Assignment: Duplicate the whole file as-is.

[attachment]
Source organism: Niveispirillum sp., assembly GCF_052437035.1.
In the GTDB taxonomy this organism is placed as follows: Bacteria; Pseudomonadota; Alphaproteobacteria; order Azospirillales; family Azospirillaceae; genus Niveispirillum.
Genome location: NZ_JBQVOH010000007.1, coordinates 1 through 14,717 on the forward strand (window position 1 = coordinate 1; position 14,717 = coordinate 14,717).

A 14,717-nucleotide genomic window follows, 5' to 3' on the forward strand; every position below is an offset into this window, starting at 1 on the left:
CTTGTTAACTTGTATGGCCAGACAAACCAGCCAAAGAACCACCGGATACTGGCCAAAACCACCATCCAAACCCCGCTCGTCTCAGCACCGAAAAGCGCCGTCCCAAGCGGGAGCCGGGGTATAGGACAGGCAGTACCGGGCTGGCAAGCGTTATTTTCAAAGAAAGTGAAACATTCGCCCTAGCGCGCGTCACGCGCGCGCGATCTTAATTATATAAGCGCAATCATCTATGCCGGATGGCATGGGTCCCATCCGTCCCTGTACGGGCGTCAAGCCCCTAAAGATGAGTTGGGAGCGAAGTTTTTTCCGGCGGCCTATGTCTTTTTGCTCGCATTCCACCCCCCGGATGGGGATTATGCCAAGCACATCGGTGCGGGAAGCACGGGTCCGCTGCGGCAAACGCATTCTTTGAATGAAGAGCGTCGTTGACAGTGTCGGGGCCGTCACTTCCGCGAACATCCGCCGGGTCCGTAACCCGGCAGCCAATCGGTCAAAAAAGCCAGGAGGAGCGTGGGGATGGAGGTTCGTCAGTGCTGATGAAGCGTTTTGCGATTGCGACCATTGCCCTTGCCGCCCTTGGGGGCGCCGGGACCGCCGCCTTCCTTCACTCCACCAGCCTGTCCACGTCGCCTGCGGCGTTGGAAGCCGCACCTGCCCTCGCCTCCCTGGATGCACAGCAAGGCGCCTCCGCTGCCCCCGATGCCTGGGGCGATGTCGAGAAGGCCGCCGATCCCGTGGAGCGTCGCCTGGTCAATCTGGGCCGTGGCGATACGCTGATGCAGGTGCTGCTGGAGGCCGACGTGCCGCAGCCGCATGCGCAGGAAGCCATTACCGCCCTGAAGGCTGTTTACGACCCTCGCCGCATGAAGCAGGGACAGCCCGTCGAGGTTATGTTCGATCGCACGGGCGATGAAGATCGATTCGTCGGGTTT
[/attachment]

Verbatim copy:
Source organism: Niveispirillum sp., assembly GCF_052437035.1.
In the GTDB taxonomy this organism is placed as follows: Bacteria; Pseudomonadota; Alphaproteobacteria; order Azospirillales; family Azospirillaceae; genus Niveispirillum.
Genome location: NZ_JBQVOH010000007.1, coordinates 1 through 14,717 on the forward strand (window position 1 = coordinate 1; position 14,717 = coordinate 14,717).

A 14,717-nucleotide genomic window follows, 5' to 3' on the forward strand; every position below is an offset into this window, starting at 1 on the left:
CTTGTTAACTTGTATGGCCAGACAAACCAGCCAAAGAACCACCGGATACTGGCCAAAACCACCATCCAAACCCCGCTCGTCTCAGCACCGAAAAGCGCCGTCCCAAGCGGGAGCCGGGGTATAGGACAGGCAGTACCGGGCTGGCAAGCGTTATTTTCAAAGAAAGTGAAACATTCGCCCTAGCGCGCGTCACGCGCGCGCGATCTTAATTATATAAGCGCAATCATCTATGCCGGATGGCATGGGTCCCATCCGTCCCTGTACGGGCGTCAAGCCCCTAAAGATGAGTTGGGAGCGAAGTTTTTTCCGGCGGCCTATGTCTTTTTGCTCGCATTCCACCCCCCGGATGGGGATTATGCCAAGCACATCGGTGCGGGAAGCACGGGTCCGCTGCGGCAAACGCATTCTTTGAATGAAGAGCGTCGTTGACAGTGTCGGGGCCGTCACTTCCGCGAACATCCGCCGGGTCCGTAACCCGGCAGCCAATCGGTCAAAAAAGCCAGGAGGAGCGTGGGGATGGAGGTTCGTCAGTGCTGATGAAGCGTTTTGCGATTGCGACCATTGCCCTTGCCGCCCTTGGGGGCGCCGGGACCGCCGCCTTCCTTCACTCCACCAGCCTGTCCACGTCGCCTGCGGCGTTGGAAGCCGCACCTGCCCTCGCCTCCCTGGATGCACAGCAAGGCGCCTCCGCTGCCCCCGATGCCTGGGGCGATGTCGAGAAGGCCGCCGATCCCGTGGAGCGTCGCCTGGTCAATCTGGGCCGTGGCGATACGCTGATGCAGGTGCTGCTGGAGGCCGACGTGCCGCAGCCGCATGCGCAGGAAGCCATTACCGCCCTGAAGGCTGTTTACGACCCTCGCCGCATGAAGCAGGGACAGCCCGTCGAGGTTATGTTCGATCGCACGGGCGATGAAGATCGATTCGTCGGGTTT